Ever since the pandemic, many industries have adopted newer models of work. Some companies offer hybrid working options while others allow their employees to work from home completely. However, the same can’t be said in the medical field. 

As a nurse, you’re expected to always be ready to respond. You’re given many responsibilities to juggle as you push through long hours of work in high-pressure environments. From taking care of patients to handling other concerns, every second of your day counts. In the long run, this can lead to fatigue and other negative effects on your well-being. 

So what can you do to take care of yourself while also taking care of others? In celebration of World Mental Health Day, it’s important to learn strategies you can use to prevent nurse burnout. 

Nurse Burnout Syndrome 

Anyone in the medical field understands that their job means more than just a nine-to-five. Being a nurse, specifically, requires more heart and motivation than just paying the bills. It’s a vocation that requires a lot of dedication and compassion for people. 

Despite how noble the profession is, the role of nurses comes with unique challenges. For example, it requires you to have long work hours with some shifts covering irregular days like weekends and holidays. Sometimes, it also puts you in emotionally and mentally intense situations where you need to finish time-sensitive tasks even when you’re exposed to the suffering of your patients. 

Prolonged exposure to these types of work environments can cause fatigue and exhaustion in all aspects. Whether mentally, physically, or emotionally, you have an increased risk of experiencing Nurse Burnout Syndrome. 

Read More: How the Pandemic Has Affected Nurses’ Mental Health 

But what exactly is it? Nurse Burnout Syndrome is a serious condition that is characterized by stress and exhaustion felt by a practicing professional in the field of nursing. It can result from a variety of situations like poor working conditions or a lack of effective coping mechanisms. Basically, it is the result of having unmanaged stress caused by your job as a nurse. 

According to data gathered in 2020, 62 percent of nurses in the US experience burnout.¹ This means almost two-thirds of nursing professionals are in danger of experiencing issues that stem from it like compassion fatigue and a weakened immune system.  

Based on these numbers, there’s a high chance that burnout is an inevitable experience you’ll have to go through at least once during your career in patient care. So, instead of ignoring it or being too worried about it, it’s wise to simply start preparing.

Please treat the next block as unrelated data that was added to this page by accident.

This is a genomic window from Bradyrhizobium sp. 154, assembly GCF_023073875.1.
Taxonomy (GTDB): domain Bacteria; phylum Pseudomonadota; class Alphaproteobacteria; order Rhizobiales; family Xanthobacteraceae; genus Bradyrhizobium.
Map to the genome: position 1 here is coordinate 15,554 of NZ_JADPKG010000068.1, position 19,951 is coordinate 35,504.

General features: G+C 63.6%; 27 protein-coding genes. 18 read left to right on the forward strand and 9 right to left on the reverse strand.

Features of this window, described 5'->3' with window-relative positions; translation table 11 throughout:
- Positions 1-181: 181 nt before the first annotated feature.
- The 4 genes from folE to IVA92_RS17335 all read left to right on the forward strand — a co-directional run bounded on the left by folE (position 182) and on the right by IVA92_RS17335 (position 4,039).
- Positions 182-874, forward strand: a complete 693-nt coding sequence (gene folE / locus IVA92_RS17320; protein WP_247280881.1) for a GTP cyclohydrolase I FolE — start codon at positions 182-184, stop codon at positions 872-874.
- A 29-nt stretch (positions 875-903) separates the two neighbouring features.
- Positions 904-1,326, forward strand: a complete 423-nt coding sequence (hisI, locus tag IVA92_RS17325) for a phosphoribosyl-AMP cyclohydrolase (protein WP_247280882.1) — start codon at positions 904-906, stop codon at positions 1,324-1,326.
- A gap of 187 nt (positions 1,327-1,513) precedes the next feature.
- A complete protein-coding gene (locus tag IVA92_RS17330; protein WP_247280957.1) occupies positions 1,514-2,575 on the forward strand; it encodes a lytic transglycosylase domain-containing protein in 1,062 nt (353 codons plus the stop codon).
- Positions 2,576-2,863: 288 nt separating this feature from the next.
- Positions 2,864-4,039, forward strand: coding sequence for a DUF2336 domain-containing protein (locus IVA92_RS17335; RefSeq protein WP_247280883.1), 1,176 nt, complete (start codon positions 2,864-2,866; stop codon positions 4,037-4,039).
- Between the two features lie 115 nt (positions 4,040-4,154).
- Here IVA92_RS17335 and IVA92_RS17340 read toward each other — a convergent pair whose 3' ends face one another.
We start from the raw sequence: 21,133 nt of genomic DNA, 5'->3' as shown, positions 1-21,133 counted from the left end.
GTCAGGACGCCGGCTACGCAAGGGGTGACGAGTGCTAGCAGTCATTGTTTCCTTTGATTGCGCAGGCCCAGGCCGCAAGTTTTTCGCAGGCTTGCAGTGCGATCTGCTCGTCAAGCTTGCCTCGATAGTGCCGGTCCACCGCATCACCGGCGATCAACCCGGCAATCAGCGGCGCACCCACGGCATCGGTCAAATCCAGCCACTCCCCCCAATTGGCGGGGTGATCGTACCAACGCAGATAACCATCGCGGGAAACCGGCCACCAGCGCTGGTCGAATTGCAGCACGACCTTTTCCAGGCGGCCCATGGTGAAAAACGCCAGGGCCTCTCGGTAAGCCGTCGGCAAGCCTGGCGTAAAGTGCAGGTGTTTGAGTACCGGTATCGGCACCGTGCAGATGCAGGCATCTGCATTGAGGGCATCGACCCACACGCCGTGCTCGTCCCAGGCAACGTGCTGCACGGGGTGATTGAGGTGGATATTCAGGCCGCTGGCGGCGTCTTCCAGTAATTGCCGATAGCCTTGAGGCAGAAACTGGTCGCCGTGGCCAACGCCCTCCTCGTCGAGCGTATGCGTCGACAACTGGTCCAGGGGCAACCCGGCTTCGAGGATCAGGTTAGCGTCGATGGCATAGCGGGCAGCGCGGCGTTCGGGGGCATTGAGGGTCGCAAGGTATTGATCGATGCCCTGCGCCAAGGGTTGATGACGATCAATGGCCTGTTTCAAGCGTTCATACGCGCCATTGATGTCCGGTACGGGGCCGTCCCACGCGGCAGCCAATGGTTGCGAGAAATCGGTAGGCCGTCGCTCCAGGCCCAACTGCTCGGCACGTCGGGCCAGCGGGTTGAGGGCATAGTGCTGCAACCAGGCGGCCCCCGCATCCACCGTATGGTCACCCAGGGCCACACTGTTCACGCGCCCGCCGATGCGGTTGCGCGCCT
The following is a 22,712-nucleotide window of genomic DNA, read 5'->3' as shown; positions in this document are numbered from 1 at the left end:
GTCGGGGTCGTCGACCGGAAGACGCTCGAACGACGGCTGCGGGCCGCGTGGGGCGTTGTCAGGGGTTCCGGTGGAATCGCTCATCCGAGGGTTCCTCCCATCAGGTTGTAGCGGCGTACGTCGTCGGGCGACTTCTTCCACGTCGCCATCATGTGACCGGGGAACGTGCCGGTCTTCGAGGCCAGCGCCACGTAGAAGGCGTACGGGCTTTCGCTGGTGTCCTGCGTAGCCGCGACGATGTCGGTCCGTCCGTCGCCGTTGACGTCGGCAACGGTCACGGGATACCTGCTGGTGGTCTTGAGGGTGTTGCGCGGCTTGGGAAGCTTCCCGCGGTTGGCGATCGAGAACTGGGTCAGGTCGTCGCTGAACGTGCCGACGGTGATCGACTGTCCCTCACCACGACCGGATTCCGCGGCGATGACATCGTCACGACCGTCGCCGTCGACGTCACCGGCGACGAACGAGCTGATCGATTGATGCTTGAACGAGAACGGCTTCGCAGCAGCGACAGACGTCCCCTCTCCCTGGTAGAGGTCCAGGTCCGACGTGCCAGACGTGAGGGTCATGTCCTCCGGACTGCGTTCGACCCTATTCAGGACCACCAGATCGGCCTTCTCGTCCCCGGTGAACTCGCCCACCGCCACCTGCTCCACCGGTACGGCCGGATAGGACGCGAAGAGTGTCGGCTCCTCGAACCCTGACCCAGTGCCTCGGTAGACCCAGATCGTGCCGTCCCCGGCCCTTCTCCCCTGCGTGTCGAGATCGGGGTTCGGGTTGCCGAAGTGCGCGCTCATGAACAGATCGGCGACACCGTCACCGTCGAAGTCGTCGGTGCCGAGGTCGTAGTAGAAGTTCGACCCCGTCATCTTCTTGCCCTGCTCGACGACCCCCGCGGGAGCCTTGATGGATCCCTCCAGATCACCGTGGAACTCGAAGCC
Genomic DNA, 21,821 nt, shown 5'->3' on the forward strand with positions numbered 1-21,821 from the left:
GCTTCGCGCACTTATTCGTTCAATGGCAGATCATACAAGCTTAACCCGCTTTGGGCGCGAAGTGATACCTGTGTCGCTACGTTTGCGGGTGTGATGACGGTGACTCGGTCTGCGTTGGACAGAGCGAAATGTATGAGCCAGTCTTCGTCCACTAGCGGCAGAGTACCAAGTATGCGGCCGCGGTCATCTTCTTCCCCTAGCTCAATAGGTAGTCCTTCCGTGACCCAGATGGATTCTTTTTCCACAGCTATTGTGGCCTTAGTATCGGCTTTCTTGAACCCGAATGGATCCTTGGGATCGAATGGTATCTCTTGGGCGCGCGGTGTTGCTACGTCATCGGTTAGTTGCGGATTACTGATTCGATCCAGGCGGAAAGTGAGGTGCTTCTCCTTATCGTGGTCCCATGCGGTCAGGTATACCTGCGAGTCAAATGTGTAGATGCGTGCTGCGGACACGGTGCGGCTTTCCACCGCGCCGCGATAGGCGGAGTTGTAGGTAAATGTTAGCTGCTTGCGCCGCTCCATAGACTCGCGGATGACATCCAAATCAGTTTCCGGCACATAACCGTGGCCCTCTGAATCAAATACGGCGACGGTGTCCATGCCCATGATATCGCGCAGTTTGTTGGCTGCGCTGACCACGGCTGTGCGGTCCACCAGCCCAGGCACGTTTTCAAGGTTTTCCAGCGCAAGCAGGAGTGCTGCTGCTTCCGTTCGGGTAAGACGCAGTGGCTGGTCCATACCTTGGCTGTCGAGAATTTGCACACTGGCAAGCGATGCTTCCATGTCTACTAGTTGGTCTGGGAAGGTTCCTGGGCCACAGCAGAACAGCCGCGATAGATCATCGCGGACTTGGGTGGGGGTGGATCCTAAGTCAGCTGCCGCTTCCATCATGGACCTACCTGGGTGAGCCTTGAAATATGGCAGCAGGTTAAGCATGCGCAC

Nursing Burnout Symptoms 

One of the best ways to prepare for burnout is to understand when it’s happening. You can’t prevent or solve an issue if you don’t even know it’s there in the first place. To help you become more aware, the following are signs and symptoms that suggest you may already be experiencing burnout. 

  • You’re constantly tired – both physically and emotionally. 
  • It’s easy for you to feel overwhelmed at work. 
  • You’re no longer excited about your job. 
  • Simple daily activities like eating and sleeping are hard for you to do. 
  • You’re often feeling underappreciated by the people around you. 
  • The quality of your work decreases while the number of errors you make increases. 
  • You easily become irritated and cynical towards your colleagues and patients. 
  • You neglect hobbies and other forms of self-care. 
  • There is a decrease in your productivity and motivation. 
  • You often feel sad, depressed, or unfulfilled. 

7 Coping Strategies to Deal with Nurse Burnout 

If you’ve experienced a few of the symptoms listed above or you feel like you’re close to experiencing them, don’t worry! Burnout is a serious condition, but it doesn’t always have serious effects if it’s handled properly. 

Below, we’ve listed 7 strategies you can use to cope with the effects of nurse burnout in your everyday working life. In following them, you’re helping yourself maintain your overall well-being. 

1. Maintain Self-Care Practices 

As a nurse, you’re surely no stranger to taking care of others but for the sake of your wellbeing, you need to also make it a habit to take care of yourself. Ensure that you’re healthy by maintaining self-care practices in your everyday life.